The Musée du Louvre and it’s list of amazing art is endless and hard to know where to even start. We will help share a few pieces that you don’t want to miss on your next trip to Paris.
In 1848 Louis Philippe commissioned 20 statues for the Jardin du Luxembourg. He picked each one that went from Queen Berthe to Anne d’Autriche and included Jeanne d’Arc. The Maid of Orleans was sculpted in 1845 by Francois Rude and was placed in the south side of the garden in 1852. In 1871 she was removed and eventually came to live in the Louvre.
Jeanne d’Arc is normally captured in her armor and charging off to battle, but Rude decided to depict her in a dress with her armor at her feet with her right hand near her ear as she listened to the voices of the saints.
Eugène Delacroix, the leader of the Romantic movement's most recognized painting is La Liberté guidant le people, painted in 1830. The painting commemorates the Paris uprising of July 1830, known as the Trois Glorieuses, that ousted King Charles X.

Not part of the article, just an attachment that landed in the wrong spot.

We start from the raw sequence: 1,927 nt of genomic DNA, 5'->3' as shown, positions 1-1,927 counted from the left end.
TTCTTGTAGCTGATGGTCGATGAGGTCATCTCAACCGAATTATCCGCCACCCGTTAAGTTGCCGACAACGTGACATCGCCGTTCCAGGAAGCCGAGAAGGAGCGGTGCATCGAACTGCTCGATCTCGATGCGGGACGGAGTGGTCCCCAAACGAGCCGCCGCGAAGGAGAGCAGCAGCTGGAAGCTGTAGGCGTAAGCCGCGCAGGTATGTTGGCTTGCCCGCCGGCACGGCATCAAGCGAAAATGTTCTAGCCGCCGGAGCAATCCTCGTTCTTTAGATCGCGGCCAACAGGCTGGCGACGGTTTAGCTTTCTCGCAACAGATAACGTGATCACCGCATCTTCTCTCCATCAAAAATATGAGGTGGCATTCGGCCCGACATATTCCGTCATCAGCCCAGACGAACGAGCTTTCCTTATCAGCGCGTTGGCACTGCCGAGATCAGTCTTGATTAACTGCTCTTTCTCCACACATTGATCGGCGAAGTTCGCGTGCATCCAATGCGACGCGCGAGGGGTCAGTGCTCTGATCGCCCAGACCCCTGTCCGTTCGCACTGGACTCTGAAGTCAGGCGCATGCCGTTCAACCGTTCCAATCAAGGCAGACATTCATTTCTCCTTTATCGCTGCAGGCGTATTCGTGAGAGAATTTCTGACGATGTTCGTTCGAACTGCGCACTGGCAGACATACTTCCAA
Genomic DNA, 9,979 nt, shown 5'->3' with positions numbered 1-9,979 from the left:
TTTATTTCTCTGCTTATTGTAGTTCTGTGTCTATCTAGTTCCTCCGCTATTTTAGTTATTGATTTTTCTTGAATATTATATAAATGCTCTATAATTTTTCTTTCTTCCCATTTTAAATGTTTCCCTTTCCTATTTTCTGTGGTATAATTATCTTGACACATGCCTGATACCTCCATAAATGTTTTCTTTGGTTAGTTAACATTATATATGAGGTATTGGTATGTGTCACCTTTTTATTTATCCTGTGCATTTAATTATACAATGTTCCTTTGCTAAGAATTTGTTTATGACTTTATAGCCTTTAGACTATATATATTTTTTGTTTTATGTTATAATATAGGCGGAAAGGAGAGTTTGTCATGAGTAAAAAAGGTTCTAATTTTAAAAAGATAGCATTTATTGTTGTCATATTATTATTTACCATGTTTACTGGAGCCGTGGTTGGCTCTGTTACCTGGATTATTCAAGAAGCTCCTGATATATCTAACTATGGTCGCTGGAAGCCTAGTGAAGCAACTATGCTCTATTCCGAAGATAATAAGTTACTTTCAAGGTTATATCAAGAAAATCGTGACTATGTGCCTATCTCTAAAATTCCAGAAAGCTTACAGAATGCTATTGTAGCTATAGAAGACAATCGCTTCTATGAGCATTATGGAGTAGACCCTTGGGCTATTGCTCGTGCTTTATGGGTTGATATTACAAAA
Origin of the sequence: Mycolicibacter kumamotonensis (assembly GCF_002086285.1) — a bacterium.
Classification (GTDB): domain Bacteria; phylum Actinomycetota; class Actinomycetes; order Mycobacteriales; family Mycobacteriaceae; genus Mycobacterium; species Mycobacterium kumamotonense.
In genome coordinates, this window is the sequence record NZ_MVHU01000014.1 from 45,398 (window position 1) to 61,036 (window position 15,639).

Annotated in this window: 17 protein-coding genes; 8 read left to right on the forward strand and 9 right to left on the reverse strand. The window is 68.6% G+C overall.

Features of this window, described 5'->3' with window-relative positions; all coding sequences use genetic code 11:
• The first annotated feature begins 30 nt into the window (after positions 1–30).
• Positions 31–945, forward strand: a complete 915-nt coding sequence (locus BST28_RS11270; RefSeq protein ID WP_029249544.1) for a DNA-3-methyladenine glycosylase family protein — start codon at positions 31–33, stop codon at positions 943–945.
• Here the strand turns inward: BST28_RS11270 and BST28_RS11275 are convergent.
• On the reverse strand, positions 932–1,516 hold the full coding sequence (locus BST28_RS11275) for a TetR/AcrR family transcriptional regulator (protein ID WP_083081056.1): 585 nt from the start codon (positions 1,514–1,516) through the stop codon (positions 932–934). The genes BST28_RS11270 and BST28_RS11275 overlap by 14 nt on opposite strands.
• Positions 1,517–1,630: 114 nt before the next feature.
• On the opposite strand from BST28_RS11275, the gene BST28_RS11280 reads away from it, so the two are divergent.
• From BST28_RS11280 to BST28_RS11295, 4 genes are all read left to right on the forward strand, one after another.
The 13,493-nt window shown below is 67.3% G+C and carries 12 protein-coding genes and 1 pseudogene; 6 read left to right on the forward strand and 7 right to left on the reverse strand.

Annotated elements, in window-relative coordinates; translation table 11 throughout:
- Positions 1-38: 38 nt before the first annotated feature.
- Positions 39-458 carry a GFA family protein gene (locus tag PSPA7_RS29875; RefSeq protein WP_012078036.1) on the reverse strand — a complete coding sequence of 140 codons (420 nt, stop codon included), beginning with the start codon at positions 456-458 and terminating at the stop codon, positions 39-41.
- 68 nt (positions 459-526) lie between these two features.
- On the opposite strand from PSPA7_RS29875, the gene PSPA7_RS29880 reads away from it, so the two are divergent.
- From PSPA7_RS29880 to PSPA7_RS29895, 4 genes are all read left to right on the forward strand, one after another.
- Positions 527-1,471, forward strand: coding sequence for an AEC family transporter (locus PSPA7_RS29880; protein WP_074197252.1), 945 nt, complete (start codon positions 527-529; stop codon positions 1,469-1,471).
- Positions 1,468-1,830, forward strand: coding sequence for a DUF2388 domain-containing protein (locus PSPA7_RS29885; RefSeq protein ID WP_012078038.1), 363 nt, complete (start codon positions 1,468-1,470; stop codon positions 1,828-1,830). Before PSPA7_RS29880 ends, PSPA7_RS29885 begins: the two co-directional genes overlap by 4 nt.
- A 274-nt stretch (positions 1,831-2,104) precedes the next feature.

Using the barricade as a pedestal, her movement evokes that of the Winged Victory of Samothrace, although the statue was discovered long after Delacroix painted this masterpiece. In the top right of the photo, the towers of Notre Dame rises from the smoke with a small tricolor flying in the wind. The painting inspired Bartholdi when he created the Statue of Liberty, with her right arm holding up a torch instead of a flag.
The Coronation of Napoleon (Le Sacre de Napoléon) is an immense painting that stretches 33 feet across the Pompei red walls of the Salle Daru. David was commissioned by Napoleon himself, and didn't start the actual piece until a year later, with Napoleon making a few specific changes and additions to the painting that were different from the actual event. The biggest being his mother, sitting in the balcony above him. She was not a fan of Josephine, and was still in Rome and refused to attend.
Listen to the full episode to learn even more about these three pieces including the jealous sisters that tried to foil the whole thing. Link in bio
More info and photos: https://www.claudinehemingway.com/paris-history-avec-a-hemingway-podcast-1
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